If you've recently gotten dental implants, no doubt you're happy to have teeth that you don't have to remove. Implants are among the more common cosmetic and functional dentistry procedures performed today, but sometimes the implants don't take to a jaw that well. Reasons can run from poor bone structure to post-operative trauma, but regardless of the reason, a failing implant needs to be handled immediately. Here are three signs you need to look for to determine if your implants need attention fast.
Pain and Other Signs of Infection
Implants are added via surgery, so there's always a risk that the area around the implant could become infected. If you notice the classic signs of an infection -- pain, redness, swelling -- get back to your dentist immediately. Sometimes an infection isn't a direct sign of a failing implant, but if you don't take care of the infection, it can lead to bone loss and thus make the implant fail. Plus, any infection in your head is too close to your eyes, ears, and brain for comfort. You do not want the infection to spread.
Smells and Tastes
Bad smells and odd tastes, including metallic tastes, are also signs of a failing implant. Bad smells are usually from an infection, and you may or may not see other visual signs of an infection along with the smell. A bad taste can be due to minor amounts of pus leaking out or exposure of part of the sub-crown implant. If the implant is working its way out of your jaw or if part of the crown has broken, you need to get to your dentist immediately. Broken crowns can be replaced if the implant screw itself and your jaw are both fine.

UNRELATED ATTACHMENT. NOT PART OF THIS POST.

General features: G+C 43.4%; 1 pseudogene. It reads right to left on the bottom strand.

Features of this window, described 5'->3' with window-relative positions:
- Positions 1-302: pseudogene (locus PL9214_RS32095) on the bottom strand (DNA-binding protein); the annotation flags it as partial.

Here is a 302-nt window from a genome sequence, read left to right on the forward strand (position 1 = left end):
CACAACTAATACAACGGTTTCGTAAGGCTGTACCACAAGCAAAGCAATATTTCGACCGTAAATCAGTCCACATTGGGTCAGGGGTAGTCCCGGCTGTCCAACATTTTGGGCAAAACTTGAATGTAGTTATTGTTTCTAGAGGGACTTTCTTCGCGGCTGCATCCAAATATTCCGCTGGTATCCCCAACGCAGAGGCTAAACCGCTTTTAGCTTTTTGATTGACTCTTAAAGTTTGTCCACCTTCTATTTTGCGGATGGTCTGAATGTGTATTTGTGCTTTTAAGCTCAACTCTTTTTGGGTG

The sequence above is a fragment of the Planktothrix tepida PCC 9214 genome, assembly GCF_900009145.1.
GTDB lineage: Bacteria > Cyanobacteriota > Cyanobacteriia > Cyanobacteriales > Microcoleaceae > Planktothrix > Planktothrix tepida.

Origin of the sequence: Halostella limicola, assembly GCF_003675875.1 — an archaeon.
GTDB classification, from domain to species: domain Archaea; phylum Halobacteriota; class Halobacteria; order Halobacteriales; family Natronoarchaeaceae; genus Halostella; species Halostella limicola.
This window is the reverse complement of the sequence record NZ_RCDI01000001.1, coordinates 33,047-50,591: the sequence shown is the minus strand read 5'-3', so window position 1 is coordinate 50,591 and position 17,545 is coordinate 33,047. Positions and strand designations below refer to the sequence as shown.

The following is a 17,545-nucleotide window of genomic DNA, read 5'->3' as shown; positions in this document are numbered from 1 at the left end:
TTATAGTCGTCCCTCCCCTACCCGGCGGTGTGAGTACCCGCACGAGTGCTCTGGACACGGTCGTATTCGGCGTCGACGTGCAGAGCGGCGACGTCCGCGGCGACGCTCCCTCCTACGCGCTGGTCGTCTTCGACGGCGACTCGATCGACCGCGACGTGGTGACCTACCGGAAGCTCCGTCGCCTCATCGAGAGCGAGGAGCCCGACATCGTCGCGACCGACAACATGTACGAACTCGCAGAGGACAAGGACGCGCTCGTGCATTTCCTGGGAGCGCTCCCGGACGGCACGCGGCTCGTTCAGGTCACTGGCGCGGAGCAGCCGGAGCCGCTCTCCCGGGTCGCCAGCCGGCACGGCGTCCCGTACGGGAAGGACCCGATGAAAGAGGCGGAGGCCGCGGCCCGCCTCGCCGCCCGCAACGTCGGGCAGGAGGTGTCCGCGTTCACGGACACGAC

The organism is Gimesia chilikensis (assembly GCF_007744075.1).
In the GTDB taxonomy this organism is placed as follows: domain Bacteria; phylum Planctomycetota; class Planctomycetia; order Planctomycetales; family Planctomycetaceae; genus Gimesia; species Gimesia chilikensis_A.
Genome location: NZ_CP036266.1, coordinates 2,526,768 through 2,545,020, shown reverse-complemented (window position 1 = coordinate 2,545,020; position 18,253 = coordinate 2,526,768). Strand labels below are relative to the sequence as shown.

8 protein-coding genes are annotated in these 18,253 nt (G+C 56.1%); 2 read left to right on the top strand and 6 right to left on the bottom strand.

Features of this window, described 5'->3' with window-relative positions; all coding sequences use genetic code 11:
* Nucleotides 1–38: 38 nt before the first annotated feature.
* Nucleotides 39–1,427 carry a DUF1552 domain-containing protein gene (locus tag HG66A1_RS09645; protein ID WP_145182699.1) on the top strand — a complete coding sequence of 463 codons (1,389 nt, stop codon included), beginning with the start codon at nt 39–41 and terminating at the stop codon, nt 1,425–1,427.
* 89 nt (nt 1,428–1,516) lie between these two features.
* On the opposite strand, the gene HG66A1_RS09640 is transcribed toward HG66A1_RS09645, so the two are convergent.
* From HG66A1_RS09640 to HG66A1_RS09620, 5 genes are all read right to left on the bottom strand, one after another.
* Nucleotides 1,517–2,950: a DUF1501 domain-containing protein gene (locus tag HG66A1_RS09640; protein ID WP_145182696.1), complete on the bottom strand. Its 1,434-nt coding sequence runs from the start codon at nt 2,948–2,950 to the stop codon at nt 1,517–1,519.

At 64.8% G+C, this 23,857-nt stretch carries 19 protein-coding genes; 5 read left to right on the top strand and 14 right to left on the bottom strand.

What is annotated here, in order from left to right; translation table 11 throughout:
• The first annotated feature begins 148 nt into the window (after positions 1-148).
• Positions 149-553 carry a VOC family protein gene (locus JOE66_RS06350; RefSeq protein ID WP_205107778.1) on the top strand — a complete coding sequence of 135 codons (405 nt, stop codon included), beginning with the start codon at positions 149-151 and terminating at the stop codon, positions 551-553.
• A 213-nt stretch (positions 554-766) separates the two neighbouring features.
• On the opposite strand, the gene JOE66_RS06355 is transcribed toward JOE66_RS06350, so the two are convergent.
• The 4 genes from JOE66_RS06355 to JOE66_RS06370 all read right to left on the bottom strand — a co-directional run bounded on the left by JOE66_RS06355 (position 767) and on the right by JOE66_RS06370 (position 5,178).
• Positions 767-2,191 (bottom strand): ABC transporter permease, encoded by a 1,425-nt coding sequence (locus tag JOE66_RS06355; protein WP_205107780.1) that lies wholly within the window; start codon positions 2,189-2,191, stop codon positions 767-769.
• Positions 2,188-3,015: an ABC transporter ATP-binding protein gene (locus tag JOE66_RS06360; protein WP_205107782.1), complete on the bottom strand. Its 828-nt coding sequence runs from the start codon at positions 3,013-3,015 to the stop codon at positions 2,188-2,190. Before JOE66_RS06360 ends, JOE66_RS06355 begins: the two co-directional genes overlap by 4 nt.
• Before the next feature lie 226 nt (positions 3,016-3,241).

A third sign of a failing implant is a feeling that the implant is mobile. You could see the crown itself wobbling, but sometimes the feeling itself is much more subtle, a sense that the screw in your jaw is somehow loose. It could be that you had less bone in that area than originally thought, which would allow the screw to loosen. You could also be experiencing additional bone loss due to other reasons such as jaw clenching.
Your dentist will do his or her best to get rid of infection, replace broken crowns, and do whatever else is needed to save the implant. If the jaw does not have enough bone or if your body just outright rejects the metal implant screw, your dentist can discuss other options such as dentures with you.